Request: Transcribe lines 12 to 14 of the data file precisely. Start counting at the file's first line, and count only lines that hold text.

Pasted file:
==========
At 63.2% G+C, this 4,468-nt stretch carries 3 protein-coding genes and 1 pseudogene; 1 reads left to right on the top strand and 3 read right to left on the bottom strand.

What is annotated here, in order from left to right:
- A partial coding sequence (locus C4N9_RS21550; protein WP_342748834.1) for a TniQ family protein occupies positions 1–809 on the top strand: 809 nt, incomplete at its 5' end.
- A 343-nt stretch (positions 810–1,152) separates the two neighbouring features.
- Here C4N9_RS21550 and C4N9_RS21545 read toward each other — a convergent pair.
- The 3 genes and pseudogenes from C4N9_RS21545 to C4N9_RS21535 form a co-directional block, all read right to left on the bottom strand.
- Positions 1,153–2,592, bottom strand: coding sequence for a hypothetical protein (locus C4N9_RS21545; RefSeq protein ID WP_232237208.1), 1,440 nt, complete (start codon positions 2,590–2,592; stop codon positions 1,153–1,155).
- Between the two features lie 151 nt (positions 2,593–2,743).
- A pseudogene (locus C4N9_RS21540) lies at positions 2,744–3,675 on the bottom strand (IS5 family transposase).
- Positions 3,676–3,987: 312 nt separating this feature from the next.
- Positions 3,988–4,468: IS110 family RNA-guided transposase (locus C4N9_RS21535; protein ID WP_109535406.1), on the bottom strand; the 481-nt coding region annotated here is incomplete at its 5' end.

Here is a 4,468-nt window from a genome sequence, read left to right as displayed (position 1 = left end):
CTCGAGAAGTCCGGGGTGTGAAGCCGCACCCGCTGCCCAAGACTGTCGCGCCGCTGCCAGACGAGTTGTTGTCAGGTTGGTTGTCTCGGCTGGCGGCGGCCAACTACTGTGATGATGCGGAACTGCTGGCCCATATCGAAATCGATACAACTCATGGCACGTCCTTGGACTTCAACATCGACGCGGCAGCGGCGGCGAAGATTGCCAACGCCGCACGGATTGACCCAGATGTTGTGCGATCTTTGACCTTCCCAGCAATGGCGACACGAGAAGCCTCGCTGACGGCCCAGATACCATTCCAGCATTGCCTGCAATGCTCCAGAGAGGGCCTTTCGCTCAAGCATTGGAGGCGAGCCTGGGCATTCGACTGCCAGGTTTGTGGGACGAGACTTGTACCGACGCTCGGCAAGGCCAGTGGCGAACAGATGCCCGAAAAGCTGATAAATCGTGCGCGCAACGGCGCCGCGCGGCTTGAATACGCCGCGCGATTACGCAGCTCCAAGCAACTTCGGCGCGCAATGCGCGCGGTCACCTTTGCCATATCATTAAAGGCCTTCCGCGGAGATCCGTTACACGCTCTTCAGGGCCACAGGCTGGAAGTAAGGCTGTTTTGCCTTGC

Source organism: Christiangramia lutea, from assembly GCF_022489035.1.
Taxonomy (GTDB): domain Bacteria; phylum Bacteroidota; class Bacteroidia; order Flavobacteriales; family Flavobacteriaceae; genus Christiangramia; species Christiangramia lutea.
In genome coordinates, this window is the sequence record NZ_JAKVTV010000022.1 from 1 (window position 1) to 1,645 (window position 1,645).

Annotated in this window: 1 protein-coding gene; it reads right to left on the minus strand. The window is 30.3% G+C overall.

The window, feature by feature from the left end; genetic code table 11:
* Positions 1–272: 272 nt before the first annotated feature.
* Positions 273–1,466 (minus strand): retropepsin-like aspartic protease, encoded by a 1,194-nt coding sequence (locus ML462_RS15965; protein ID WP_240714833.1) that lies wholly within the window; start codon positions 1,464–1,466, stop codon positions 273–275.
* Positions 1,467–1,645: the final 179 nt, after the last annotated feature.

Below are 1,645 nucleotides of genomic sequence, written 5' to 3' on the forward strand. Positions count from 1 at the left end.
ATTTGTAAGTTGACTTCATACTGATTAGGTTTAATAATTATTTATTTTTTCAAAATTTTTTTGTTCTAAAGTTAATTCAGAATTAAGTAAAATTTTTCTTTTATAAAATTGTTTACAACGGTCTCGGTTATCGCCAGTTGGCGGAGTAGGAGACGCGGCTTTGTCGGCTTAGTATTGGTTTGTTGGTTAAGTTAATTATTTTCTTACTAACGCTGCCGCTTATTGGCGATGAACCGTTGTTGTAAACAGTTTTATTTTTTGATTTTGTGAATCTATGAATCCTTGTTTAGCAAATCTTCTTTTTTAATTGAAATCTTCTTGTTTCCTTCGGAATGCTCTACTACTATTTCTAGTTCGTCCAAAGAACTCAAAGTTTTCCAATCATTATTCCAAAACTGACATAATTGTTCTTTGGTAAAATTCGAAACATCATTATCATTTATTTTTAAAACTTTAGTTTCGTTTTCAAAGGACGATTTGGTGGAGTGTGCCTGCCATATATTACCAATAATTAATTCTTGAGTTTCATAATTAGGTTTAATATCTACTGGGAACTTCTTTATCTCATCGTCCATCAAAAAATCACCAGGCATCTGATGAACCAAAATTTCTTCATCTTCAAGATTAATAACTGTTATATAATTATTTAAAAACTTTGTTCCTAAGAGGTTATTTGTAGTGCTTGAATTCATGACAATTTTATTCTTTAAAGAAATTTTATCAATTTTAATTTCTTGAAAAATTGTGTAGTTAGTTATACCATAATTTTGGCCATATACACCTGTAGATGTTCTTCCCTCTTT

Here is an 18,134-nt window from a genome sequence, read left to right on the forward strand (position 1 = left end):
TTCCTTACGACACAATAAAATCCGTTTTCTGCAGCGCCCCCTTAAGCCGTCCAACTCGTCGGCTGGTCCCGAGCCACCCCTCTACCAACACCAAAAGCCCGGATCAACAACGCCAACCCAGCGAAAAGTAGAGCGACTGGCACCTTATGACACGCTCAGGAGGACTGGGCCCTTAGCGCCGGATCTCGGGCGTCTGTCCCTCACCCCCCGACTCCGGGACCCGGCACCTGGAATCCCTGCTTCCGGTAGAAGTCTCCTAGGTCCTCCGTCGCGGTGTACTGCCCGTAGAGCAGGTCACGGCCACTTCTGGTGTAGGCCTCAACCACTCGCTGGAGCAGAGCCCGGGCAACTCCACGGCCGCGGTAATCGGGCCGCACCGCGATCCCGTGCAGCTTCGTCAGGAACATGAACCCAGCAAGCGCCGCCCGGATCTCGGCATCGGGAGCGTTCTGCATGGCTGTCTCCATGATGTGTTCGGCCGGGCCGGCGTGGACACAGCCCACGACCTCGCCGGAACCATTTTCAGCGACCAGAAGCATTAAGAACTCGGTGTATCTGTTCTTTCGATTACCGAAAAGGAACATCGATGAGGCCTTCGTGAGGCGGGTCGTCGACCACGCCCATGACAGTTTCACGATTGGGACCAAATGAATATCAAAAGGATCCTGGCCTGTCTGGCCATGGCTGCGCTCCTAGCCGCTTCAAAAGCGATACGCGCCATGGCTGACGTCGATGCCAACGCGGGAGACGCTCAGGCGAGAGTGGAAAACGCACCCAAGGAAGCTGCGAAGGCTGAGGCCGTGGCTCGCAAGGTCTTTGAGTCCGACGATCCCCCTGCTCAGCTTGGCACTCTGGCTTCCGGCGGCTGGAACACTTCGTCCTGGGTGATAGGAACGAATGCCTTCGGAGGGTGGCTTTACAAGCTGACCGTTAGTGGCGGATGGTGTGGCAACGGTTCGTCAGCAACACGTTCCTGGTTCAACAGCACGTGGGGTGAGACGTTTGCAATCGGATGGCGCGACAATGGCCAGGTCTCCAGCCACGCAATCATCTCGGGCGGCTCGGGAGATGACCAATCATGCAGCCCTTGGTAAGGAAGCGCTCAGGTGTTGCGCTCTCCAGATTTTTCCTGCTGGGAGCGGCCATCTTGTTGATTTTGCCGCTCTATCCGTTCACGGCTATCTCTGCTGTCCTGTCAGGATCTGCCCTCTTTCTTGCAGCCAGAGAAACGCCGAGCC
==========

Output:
Here is a 4,468-nt window from a genome sequence, read left to right as displayed (position 1 = left end):
CTCGAGAAGTCCGGGGTGTGAAGCCGCACCCGCTGCCCAAGACTGTCGCGCCGCTGCCAGACGAGTTGTTGTCAGGTTGGTTGTCTCGGCTGGCGGCGGCCAACTACTGTGATGATGCGGAACTGCTGGCCCATATCGAAATCGATACAACTCATGGCACGTCCTTGGACTTCAACATCGACGCGGCAGCGGCGGCGAAGATTGCCAACGCCGCACGGATTGACCCAGATGTTGTGCGATCTTTGACCTTCCCAGCAATGGCGACACGAGAAGCCTCGCTGACGGCCCAGATACCATTCCAGCATTGCCTGCAATGCTCCAGAGAGGGCCTTTCGCTCAAGCATTGGAGGCGAGCCTGGGCATTCGACTGCCAGGTTTGTGGGACGAGACTTGTACCGACGCTCGGCAAGGCCAGTGGCGAACAGATGCCCGAAAAGCTGATAAATCGTGCGCGCAACGGCGCCGCGCGGCTTGAATACGCCGCGCGATTACGCAGCTCCAAGCAACTTCGGCGCGCAATGCGCGCGGTCACCTTTGCCATATCATTAAAGGCCTTCCGCGGAGATCCGTTACACGCTCTTCAGGGCCACAGGCTGGAAGTAAGGCTGTTTTGCCTTGC

Source organism: Christiangramia lutea, from assembly GCF_022489035.1.